Red Ink and Rewrites Too

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Landmark the Lower East Side

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Sep 16, 2008
Honorable Robert B. Tierney
1 Centre Street, 9th Floor
New York, NY 10007

Dear Honorable Tierney,

I am writing to urge the Landmarks Preservation Commission to evaluate and designate the proposed Lower East Side Landmark District without delay.

The Lower East Side of Manhattan is an irreplaceable, essential part of the history of New York and of the country.  Intense development pressure in the neighborhood is eroding the fabric of the community and wiping away the collective memory of generations of immigrant families. The new hotels and condominium towers that are being erected across the area are destroying the signature tenement streetscapes.

While the Lower East Side was listed on the National and State Registers of Historic Places in 2000, as you know, only designation as a New York City Landmark District will effectively protect the area’s streetscapes from the advancing pattern of destruction.  The proposed district is limited to encompass only the most significant, intact section of the neighborhood.

The New York City Landmarks Preservation Commission has been responsible for saving some of the most important elements of America’s story.  Today, it is more vital than ever that we protect the places that convey history’s real complexity, including ethnic diversity, hope and suffering, beauty and humbleness.  This is the rare value that is being lost with each demolition and inappropriate new project in the Lower East Side.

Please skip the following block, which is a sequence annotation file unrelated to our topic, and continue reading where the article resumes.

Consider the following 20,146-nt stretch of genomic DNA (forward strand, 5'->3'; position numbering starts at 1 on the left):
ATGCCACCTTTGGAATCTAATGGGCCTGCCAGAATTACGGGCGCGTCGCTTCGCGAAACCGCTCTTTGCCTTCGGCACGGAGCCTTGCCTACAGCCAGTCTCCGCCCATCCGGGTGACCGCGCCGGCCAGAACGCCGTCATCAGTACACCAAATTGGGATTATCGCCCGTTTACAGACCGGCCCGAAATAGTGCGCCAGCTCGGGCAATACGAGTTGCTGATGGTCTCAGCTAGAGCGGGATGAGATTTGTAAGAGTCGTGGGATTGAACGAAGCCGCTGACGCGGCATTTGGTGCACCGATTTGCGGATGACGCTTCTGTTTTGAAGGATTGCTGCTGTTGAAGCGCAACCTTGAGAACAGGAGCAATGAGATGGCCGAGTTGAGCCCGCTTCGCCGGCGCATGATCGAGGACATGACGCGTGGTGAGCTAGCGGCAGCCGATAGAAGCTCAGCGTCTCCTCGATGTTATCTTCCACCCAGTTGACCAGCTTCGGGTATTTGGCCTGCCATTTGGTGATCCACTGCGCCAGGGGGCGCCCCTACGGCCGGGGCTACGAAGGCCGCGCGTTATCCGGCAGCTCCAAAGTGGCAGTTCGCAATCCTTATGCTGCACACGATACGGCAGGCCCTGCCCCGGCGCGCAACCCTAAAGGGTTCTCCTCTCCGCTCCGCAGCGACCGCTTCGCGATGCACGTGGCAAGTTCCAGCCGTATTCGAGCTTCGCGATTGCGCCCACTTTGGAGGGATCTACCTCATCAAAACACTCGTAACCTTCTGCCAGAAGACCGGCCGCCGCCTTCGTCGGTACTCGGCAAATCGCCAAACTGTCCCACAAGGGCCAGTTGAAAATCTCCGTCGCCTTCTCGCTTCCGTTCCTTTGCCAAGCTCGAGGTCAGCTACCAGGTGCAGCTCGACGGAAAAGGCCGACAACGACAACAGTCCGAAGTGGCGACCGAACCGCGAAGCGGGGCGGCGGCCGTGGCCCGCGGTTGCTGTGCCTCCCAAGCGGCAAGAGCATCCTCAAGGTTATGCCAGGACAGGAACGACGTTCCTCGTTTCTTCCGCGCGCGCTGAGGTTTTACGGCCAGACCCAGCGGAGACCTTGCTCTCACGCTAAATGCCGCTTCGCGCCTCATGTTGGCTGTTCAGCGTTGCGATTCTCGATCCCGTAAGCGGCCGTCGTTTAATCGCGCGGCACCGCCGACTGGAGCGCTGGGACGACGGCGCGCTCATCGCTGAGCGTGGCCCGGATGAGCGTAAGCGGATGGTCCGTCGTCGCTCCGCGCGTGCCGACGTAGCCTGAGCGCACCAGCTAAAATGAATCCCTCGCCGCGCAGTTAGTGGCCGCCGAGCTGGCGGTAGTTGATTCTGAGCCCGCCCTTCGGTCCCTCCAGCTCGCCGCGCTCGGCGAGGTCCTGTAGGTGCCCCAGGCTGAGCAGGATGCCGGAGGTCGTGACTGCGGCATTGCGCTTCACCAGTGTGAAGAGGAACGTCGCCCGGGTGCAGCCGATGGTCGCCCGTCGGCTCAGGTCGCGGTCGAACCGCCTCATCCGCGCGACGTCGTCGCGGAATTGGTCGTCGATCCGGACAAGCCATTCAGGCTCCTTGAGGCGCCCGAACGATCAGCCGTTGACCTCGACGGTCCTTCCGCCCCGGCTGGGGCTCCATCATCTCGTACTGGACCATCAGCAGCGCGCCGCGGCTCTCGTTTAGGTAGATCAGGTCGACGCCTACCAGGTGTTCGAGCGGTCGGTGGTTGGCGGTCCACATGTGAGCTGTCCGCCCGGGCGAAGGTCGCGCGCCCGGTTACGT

As an archaeology/cultural resources tech I have personally researched and watched as some buildings have been torn down without at least recording them properly. For example, Germania Hall, on Bowery near Houston, listed in the “big book” history of Gotham as a “bowling alley” was where Kate Mullaney sitting next to Susan B. Anthony, was the first woman elected to management of a labor union. It was also part of the original “National Guard” that protected the capital in NYC and then in the Civil War, in Washington, D.C., mustered out on Big Brother Island in the Bronx, and were part of the “Draft Riots”. This is a shame, a building in photograph and painting that at least should have had an “as-built” drawn of it before demolishing. How many other “unknown” stories are there to other buildings architects determine are “not significant” or “not unique” that at least should have been investigated further. I have read of many and cringe at the loss. At least a nice sign or something! My archeology experience with the National Parks Service makes me want to pick up the phone and call them sometimes, as if it would matter. It might!

Please act quickly to protect the heart of the Lower East Side as a Landmark District.

Sincerely,
Mr. George Myers

New National Trust For Historic Preservation Site

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Written by georgejmyersjr

09/17/2008 at 3:08 am

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